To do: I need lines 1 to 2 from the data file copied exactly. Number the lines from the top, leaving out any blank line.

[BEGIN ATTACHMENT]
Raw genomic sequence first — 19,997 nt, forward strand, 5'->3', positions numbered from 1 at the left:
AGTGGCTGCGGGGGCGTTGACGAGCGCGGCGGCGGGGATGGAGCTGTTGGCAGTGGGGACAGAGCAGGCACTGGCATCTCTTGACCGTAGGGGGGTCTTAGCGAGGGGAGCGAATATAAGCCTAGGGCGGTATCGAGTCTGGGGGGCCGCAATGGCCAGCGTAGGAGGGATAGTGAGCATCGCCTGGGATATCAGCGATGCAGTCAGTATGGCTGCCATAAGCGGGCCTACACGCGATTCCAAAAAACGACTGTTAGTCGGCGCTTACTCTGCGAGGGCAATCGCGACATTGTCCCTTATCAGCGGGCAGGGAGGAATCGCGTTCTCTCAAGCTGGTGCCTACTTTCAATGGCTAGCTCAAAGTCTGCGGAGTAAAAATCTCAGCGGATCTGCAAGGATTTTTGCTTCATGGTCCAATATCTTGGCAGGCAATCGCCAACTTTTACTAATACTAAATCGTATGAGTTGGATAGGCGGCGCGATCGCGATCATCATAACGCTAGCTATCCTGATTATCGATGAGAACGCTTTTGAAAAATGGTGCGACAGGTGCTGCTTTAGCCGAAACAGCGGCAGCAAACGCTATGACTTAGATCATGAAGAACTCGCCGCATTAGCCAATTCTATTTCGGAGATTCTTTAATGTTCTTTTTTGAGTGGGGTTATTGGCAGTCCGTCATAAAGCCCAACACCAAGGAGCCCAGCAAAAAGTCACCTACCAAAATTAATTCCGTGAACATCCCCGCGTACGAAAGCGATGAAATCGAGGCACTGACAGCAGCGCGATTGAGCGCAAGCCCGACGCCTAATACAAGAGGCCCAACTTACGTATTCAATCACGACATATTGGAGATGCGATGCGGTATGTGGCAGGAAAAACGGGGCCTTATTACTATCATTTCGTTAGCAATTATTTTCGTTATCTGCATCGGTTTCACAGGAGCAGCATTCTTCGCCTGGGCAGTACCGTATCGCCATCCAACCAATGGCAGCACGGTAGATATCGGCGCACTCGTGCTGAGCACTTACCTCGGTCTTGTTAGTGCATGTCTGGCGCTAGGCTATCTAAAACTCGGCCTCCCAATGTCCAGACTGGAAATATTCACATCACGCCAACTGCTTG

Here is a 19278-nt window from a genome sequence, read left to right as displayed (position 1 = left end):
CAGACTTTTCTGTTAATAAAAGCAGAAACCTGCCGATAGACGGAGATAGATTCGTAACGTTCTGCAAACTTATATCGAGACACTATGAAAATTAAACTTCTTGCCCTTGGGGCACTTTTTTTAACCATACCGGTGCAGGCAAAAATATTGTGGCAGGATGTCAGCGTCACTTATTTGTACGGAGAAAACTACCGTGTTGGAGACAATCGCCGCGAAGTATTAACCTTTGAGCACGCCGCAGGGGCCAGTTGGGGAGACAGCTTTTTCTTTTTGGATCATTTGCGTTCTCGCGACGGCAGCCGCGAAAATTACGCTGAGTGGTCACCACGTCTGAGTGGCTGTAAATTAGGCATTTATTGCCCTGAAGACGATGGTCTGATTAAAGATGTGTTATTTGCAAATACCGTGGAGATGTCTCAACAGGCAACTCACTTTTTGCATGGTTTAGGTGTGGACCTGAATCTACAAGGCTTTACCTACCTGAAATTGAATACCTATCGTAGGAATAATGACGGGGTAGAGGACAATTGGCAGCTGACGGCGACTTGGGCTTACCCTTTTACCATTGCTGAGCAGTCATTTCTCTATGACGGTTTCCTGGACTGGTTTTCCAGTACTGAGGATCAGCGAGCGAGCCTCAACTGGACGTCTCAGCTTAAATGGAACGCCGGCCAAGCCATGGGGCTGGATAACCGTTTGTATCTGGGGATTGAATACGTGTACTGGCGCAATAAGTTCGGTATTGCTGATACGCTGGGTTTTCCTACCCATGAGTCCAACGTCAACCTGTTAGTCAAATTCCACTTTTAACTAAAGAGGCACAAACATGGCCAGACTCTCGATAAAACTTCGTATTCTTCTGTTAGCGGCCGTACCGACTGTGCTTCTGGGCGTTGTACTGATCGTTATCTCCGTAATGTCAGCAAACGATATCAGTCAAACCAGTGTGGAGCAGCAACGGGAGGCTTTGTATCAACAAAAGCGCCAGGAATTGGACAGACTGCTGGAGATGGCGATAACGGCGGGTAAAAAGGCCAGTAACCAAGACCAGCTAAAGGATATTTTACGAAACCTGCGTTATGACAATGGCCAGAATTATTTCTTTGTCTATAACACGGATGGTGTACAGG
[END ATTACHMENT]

Raw genomic sequence first — 19,997 nt, forward strand, 5'->3', positions numbered from 1 at the left:
AGTGGCTGCGGGGGCGTTGACGAGCGCGGCGGCGGGGATGGAGCTGTTGGCAGTGGGGACAGAGCAGGCACTGGCATCTCTTGACCGTAGGGGGGTCTTAGCGAGGGGAGCGAATATAAGCCTAGGGCGGTATCGAGTCTGGGGGGCCGCAATGGCCAGCGTAGGAGGGATAGTGAGCATCGCCTGGGATATCAGCGATGCAGTCAGTATGGCTGCCATAAGCGGGCCTACACGCGATTCCAAAAAACGACTGTTAGTCGGCGCTTACTCTGCGAGGGCAATCGCGACATTGTCCCTTATCAGCGGGCAGGGAGGAATCGCGTTCTCTCAAGCTGGTGCCTACTTTCAATGGCTAGCTCAAAGTCTGCGGAGTAAAAATCTCAGCGGATCTGCAAGGATTTTTGCTTCATGGTCCAATATCTTGGCAGGCAATCGCCAACTTTTACTAATACTAAATCGTATGAGTTGGATAGGCGGCGCGATCGCGATCATCATAACGCTAGCTATCCTGATTATCGATGAGAACGCTTTTGAAAAATGGTGCGACAGGTGCTGCTTTAGCCGAAACAGCGGCAGCAAACGCTATGACTTAGATCATGAAGAACTCGCCGCATTAGCCAATTCTATTTCGGAGATTCTTTAATGTTCTTTTTTGAGTGGGGTTATTGGCAGTCCGTCATAAAGCCCAACACCAAGGAGCCCAGCAAAAAGTCACCTACCAAAATTAATTCCGTGAACATCCCCGCGTACGAAAGCGATGAAATCGAGGCACTGACAGCAGCGCGATTGAGCGCAAGCCCGACGCCTAATACAAGAGGCCCAACTTACGTATTCAATCACGACATATTGGAGATGCGATGCGGTATGTGGCAGGAAAAACGGGGCCTTATTACTATCATTTCGTTAGCAATTATTTTCGTTATCTGCATCGGTTTCACAGGAGCAGCATTCTTCGCCTGGGCAGTACCGTATCGCCATCCAACCAATGGCAGCACGGTAGATATCGGCGCACTCGTGCTGAGCACTTACCTCGGTCTTGTTAGTGCATGTCTGGCGCTAGGCTATCTAAAACTCGGCCTCCCAATGTCCAGACTGGAAATATTCACATCACGCCAACTGCTTG